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Re: KerberLDAP (Re: openbsd yp security)
- To: misc_(_at_)_openbsd_(_dot_)_org
- Subject: Re: KerberLDAP (Re: openbsd yp security)
- From: "dreamwvr_(_at_)_dreamwvr_(_dot_)_com" <dreamwvr_(_at_)_dreamwvr_(_dot_)_com>
- Date: Fri, 31 Jan 2003 00:45:48 -0700
On Fri, Jan 31, 2003 at 02:07:35AM -0500, Chuck Yerkes wrote:
> Quoting dreamwvr_(_at_)_dreamwvr_(_dot_)_com (dreamwvr_(_at_)_dreamwvr_(_dot_)_com):
> > Great thread! Speaking of alternately. Anyone doing kerberos
> > with LDAP? Just curious and inquiring mind and all that.
> I've actually muttered "Kerberos" to Kurt Zeilenga to be
> a pest and he jumped in agreement. LDAP is a DIRECTORY
> protocol, not an authentication protocol.
Yippers. Lightweight but being asked to do more Heavyweight
duties all the time. It seems anyhow. Well suppose speed would
be its greatest asset. Plus the idea of a worldwide tree
hierarchy from what I understand of it. Thought Kerberos
would be a good thing as well. IIR the university of
Michigan has a implementation that has LDAP with Kerberos.
That is why I had thought it might be a way to go.
> The way we authenticate is to take the username/password
> and bind to the LDAP server with those. If it works
> the username/password pair worked.
Yes base pairings. How does it determine rebinds?
Then sheath it with SSL for sure.
> So this means that you want to bind to the LDAP server
> over a secure connection. I've used pocket networks and
> clear text [pocket network: a very private network on another
> interface - often a slave LDAP server that's dedicated to that
> chunk of infrastructure (email for me)].
pocket networks really don't know the term till now.. still
don't really know the term.
> Given that my boxes often had a long term relationship with
> the LDAP server(s), IPSEC can make sense. The sort of worse
> case is the most common case of LDAP/SSL. Very expensive and
> LDAP servers don't benefit too much from rainbow cards for
> these very short lived connections. Cleartext is not an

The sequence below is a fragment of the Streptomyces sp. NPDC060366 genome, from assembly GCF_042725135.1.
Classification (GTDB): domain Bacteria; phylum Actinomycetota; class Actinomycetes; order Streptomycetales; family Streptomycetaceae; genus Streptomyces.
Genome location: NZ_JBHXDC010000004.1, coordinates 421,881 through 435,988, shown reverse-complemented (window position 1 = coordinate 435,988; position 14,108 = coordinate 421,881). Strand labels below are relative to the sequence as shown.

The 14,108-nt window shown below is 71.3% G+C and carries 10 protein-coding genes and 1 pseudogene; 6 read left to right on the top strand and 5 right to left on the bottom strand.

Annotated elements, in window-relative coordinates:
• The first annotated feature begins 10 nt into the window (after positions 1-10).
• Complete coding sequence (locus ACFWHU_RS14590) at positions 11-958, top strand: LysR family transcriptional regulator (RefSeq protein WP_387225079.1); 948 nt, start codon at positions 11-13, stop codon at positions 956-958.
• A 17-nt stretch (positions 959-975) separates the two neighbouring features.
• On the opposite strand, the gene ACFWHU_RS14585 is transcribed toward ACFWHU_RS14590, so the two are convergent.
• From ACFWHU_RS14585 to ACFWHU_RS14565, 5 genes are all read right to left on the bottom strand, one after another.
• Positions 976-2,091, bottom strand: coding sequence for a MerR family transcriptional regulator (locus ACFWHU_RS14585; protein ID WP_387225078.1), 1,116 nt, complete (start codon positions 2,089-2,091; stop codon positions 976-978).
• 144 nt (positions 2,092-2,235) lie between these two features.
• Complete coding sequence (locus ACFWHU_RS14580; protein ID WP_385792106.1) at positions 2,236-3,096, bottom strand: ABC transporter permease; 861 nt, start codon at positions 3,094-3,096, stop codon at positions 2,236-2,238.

> acceptable option ever. YP is even better than that <shudder>.
again rainbow cards? Well don't know the term:)
> Back to point: Kerberos is hard for many sites. Its setup is
> documented pretty poorly and there aren't really good GUI
> tools for the average system admin in 2003. K developers I
> knew have offered that basically once you set it up, you don't
> really want to go back and make tools to make that setup better
> because your done. This, I think, has been the biggest reason
> that 14 years after Kerberos came about it's still not in
> common use.
Good point. Well taken. However it would be nice since one
knows your LDAP structure and can IIR pair it off for
networks that are trusted or not. Would it not be rather
clean to do kerberos for trusted and otherwise not?
providing a less trusted approach for other cases?
Seems like an idea anyhow.
> Kerberos also doesn't quite work right for several apps I've
> dealt with. What jumps to mind first is Web Mail. PROPERLY,
> you'd have your Kerberos ticket, your browser would pass the
> that to the web server and you'd be logged in through that.
Now that would be a nice to have in certain circumstances.
Using kerberos tickets instead of cookies not that would be interesting.
> (this also requires that you be on a "known" computer and part
> of the server's realm). Realistically, people type their
> username/password over the net (with SSL we hope). The
> application passes that information to the IMAP server. The
> IMAP server that supports Kerberos usually takes username/password
> and try to get a kerberos ticket - if it works, then it lets
> you get mail. This is not the kerberos model.
> So you might as well use LDAP for authentication. You're not
> really giving anything up.
Not sure. My current thoughts are to an extent that LDAP would
be definate improvement for transparency with many OSes playing
nice in the same authentication env. Well now to try it with
OpenBSD. Hey thanks for the stream.
/* Security is a work in progress - dreamwvr */
# Note: To begin Journey type man afterboot,man help,man hier[.]
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